Adam Roberts is an English science fiction writer. He is also a Professor of Nineteenth-Century Literature in the English Department at Royal Holloway, University of London. Adam published until the present numerous novels, short stories and essays and also a number of academic works on SF. Adam Roberts published under pseudonym a series of parodies and pastiches. He was nominated twice for the Arthur C. Clarke Award, for the novels “Salt” and “Gradisil”, and once for Philip K. Dick Award, for the same “Gradisil”. This year one of his latest novels, “Swiftly”, was shortlisted for the 2009 Sidewise Award. Adam Roberts’ latest novel is “Yellow Blue Tibia”, published by Gollancz in January and which I enjoyed a lot (my full review here).
Dark Wolf: Adam, thank you very much for the opportunity of this interview.
What was the initial spark that ignited the desire of Adam Roberts to write? What inclined the balance toward the Science Fiction genre?
Adam Roberts: I’ve always read SF and Fantasy, from my earliest reading days: Asimov, Clarke, Tolkien, Christopher Priest, Phil Dick. I can honestly say it never occurred to me that anything other than SFF was worth writing. I still feel that way.
Dark Wolf: You published two non-fiction books about the history of Science Fiction, “Science Fiction: The New Critical Idiom” and the second improved edition, “The History of Science Fiction”. Did the documentation and writing of these two books help you avoid certain clichés of Science Fiction genre in your novels? Did it help you bring in your fiction new subjects or themes not touched before?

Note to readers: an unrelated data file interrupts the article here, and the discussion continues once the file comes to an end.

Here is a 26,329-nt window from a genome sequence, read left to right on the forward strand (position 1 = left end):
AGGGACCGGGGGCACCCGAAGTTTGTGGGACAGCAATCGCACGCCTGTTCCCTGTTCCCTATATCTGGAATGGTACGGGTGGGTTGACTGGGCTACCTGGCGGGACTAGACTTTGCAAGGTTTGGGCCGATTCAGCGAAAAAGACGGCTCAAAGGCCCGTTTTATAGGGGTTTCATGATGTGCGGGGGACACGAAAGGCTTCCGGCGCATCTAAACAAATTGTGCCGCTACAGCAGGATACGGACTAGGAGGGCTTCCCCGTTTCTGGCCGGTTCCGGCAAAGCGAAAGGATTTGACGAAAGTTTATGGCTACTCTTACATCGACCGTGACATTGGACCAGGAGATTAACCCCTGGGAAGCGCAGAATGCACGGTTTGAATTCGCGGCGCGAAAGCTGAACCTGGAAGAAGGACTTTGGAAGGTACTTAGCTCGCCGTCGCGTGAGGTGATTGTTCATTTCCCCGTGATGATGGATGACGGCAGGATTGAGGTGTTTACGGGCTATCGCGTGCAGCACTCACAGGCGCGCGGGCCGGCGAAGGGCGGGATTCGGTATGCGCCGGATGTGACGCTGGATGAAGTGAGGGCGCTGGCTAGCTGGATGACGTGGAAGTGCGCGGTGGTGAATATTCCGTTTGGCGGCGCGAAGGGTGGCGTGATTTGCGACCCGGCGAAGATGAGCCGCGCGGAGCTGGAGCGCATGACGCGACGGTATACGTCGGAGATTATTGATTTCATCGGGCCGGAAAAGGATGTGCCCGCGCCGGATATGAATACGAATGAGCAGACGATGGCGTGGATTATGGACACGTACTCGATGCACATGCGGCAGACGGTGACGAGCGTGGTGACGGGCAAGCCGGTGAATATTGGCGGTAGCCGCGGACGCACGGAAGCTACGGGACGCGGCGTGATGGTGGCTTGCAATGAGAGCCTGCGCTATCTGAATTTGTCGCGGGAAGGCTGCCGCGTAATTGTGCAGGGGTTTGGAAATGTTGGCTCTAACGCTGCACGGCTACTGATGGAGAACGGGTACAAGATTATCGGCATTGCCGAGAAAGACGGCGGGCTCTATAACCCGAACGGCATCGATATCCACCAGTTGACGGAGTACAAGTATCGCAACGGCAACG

Adam Roberts: Researching and writing the second, certainly, fed directly into writing some of my novels: for example, Polystom began with reading Poe’s ‘Hans Pfaal’, and Swiftly with re-reading, surprise-surprise, Swift. Avoiding cliché is a particularly acute dilemma for any writer of SFF—the backlist is so extensive, and so rich. There’s no short cut past it where originality is concerned; you just have to work through. Writing the critical stuff certainly helps me do that.
Dark Wolf: How much of your experience and documentation in the nineteenth-century literature is reflected on your written work? Did you use elements of the nineteenth-century literature in your novels?
Adam Roberts: It’s not a boast, but rather only a description of the professional requirements of the job, to say that as Professor of Nineteenth-century Literature at the University of London I know a lot about the 19th century. I can’t say this directly informed what I was doing (although of course it indirectly informed it in lots of ways) until I wrote Swiftly, a novel set in the 1840s. Compared with the research I had to do when writing about the Soviet world of the 1980s for Yellow Blue Tibia—a lot—writing Swiftly was a doddle. But Robert Browning certainly taught me a lot, in terms of the heart of expression being the ironies and obstacles to communication rather than anything else.